Friday, January 27th, 2017 – This Administration’s decision to ban all immigrants including refugees fleeing persecution from seven Muslim countries fails on four counts as not being just, accurate, useful or in keeping with America’s founding immigrant values and history. According to Georgia Public Broadcasting (National Public Radio) and New York Times reports, (How Does Trump’s Immigration Freeze Square With His Business and Who Hasn’t Trump Banned? People From Places Where He’s Done Business – by Richard W. Painter and Norman L. Eisen), it is also potentially rife with conflicts of interest.
Emma Lazarus and her sonnet, “The New Colossus,” celebrated and cemented the iconic, exceptionally aspirational profile of the United States of America symbolized by Liberty, “a mighty woman with a torch” and the “Mother of Exiles:”
“Give me your tired, your poor,
Your huddled masses yearning to breathe free,
The wretched refuse of your teeming shore,
Send these, the homeless, tempest-tossed to me,
I lift my lamp beside the golden door!”
With a stroke of the presidential pen, the “lamp beside the golden shore” uplifted and upheld by America’s Statue of Liberty (“enlightening the world” since 1886), has been selectively extinguished for huddled masses of immigrants and refugees, mostly women and their children, righteously yearning to breathe free. This policy was designed by White House Senior Advisors, Steve Bannon and Steve Miller, with legal framing contributed by campaign supporters such as former New York City Mayor, Rudolph Giuliani, and approved by the President. It practices racial and religious profiling, discriminates against those who have played by America’s already stringent and cumbersome visa process rules and in some cases punishes those who have nobly and bravely served forward-deployed American foreign policy interests.
The United States turned back boatloads of Jews fleeing from Nazi Germany and interned Japanese Americans out of fear and prejudice at the beginning of World War II. Friday’s act is no different.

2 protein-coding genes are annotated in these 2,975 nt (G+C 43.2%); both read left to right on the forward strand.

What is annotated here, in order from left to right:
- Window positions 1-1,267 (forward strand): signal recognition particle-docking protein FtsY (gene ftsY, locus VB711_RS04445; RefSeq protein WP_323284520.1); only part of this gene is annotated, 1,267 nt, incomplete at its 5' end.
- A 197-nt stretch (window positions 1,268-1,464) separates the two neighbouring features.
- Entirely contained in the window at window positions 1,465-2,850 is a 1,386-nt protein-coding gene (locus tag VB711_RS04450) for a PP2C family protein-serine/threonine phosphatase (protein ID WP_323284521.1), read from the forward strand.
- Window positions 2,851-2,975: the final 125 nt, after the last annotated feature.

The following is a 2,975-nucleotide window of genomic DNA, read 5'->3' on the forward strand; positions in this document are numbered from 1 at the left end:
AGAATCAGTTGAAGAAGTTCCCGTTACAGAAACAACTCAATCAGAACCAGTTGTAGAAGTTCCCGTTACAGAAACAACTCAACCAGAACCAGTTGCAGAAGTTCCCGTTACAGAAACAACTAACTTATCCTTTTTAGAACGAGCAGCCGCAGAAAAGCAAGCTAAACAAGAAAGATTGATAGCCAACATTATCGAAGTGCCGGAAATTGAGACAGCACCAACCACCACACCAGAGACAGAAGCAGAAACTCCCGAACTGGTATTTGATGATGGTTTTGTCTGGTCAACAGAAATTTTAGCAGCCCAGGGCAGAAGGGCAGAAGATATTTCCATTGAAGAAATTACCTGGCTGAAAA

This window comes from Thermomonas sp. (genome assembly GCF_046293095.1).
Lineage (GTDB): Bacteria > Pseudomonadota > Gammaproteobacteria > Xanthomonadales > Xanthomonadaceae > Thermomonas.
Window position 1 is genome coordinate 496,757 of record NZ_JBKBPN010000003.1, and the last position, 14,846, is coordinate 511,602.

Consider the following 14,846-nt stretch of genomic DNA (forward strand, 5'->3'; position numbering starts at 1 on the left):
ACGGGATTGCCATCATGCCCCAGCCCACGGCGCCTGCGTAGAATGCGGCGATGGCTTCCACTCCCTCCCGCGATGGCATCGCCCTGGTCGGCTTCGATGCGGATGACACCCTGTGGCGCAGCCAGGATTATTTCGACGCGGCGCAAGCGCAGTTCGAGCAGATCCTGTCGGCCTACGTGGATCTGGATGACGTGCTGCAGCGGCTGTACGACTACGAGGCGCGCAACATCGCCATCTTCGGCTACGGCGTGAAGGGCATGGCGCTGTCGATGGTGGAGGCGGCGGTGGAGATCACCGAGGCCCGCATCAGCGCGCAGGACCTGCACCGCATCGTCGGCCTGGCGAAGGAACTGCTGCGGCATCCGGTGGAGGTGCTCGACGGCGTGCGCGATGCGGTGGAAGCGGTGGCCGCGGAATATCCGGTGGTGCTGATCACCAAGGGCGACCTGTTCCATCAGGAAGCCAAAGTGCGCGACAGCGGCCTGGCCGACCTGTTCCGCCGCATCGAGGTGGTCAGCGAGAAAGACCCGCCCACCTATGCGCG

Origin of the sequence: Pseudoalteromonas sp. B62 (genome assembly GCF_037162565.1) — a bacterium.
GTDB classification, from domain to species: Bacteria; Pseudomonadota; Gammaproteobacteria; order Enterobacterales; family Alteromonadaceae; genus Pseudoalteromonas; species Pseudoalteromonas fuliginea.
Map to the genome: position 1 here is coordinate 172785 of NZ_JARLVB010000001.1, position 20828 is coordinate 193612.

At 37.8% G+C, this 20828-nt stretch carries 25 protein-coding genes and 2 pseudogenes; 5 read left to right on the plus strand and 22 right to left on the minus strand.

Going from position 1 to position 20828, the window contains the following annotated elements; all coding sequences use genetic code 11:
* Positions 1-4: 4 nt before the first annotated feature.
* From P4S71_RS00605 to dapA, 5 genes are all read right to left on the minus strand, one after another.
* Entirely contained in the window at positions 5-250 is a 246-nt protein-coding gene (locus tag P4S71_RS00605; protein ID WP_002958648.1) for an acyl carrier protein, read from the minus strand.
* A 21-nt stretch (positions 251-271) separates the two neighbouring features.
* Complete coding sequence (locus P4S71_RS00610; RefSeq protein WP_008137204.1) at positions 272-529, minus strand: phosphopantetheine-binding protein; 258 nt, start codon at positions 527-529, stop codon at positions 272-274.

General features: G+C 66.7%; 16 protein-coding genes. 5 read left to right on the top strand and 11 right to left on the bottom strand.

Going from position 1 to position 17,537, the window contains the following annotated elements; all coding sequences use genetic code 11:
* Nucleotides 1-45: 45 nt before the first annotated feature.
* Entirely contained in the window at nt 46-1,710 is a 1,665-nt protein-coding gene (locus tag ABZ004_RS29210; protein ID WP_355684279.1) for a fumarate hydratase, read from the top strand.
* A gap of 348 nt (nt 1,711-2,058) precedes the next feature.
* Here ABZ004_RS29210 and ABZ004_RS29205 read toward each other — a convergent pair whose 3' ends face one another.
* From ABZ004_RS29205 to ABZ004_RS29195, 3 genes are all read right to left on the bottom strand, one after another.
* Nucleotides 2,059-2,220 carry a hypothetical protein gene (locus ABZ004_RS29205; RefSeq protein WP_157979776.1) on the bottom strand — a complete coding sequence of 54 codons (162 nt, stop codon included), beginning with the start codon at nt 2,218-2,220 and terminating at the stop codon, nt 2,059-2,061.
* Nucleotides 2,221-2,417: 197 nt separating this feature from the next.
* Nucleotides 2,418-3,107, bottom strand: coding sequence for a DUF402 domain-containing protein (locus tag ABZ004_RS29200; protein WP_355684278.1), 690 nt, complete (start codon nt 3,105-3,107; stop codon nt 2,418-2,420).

This Administration’s executive order flies in the face of making the United States “great again” by torpedoing the latest waves of “homeless-tempest-tossed” through vindictive and hypocritical, elective surgery policy. If the cited NPR and NYT articles prove true, Emma Lazarus’ “New Colossus” golden door risks betraying its uplifting mission and morphing into nothing but a commercial brand ripe for kleptocracy commoditization.
For those nostalgically enthralled by post-World War II domestic “happy days”, lyrics from the revered 1950s Broadway musical, South Pacific, and it’s 1949 tune, “You’ve Got To Be Carefully Taught” (songwriters Rogers and Hammerstein), place the President’s Friday Night immigration policy massacre in American social historical context, to wit:
“You’ve got to be taught
To hate and fear,
You’ve got to be taught
From year to year,
It’s got to be drummed
In your dear little ear
You’ve got to be carefully taught.
You’ve got to be taught to be afraid
Of people whose eyes are oddly made,
And people whose skin is a diff’rent shade,
You’ve got to be carefully taught.
You’ve got to be taught before it’s too late,
Before you are six or seven or eight,
To hate all the people your relatives hate,
You’ve got to be carefully taught!”
This weekend, thousands upon thousands of Americans demonstrated to support the detainees. Volunteer lawyers and legal aid organizations worked round the clock in all of the country’s most affected airports. At least three federal judges simultaneously held that this ban violates the U.S. Constitution. New York, Virginia and Washington federal district judges put up temporary restraining orders stopping related deportations and detainment.
So far, American constitutional ideals and tenets are motivating citizens to mobilize against small-bore, “miss the mark” shaming policies reflecting an imposed, polarizing nationalistic populism that did not earn majority popular vote support. America’s immigrant-assimilation DNA bequeaths a moral and spiritual legacy standard capable of reaching deep, wide and high to imagine and deploy healing national solidarity policies as a depersonalized force for doing well by first doing good.
In just one week, the road already traveled from “E Pluribus Unum” to #MAHA – “Make America Hate Again” – is littered with democracy’s antibodies but still the people rise to float hope back to the front and center of national discourse. Like Harpers Ferry, Fort Sumter, Philippi, and Big Bethel over 150 years ago, these are beginning skirmishes in the impending, colossal civic war to reclaim all of the unalienable rights grafted by design and also through immense struggle onto America’s functioning, egalitarian soul.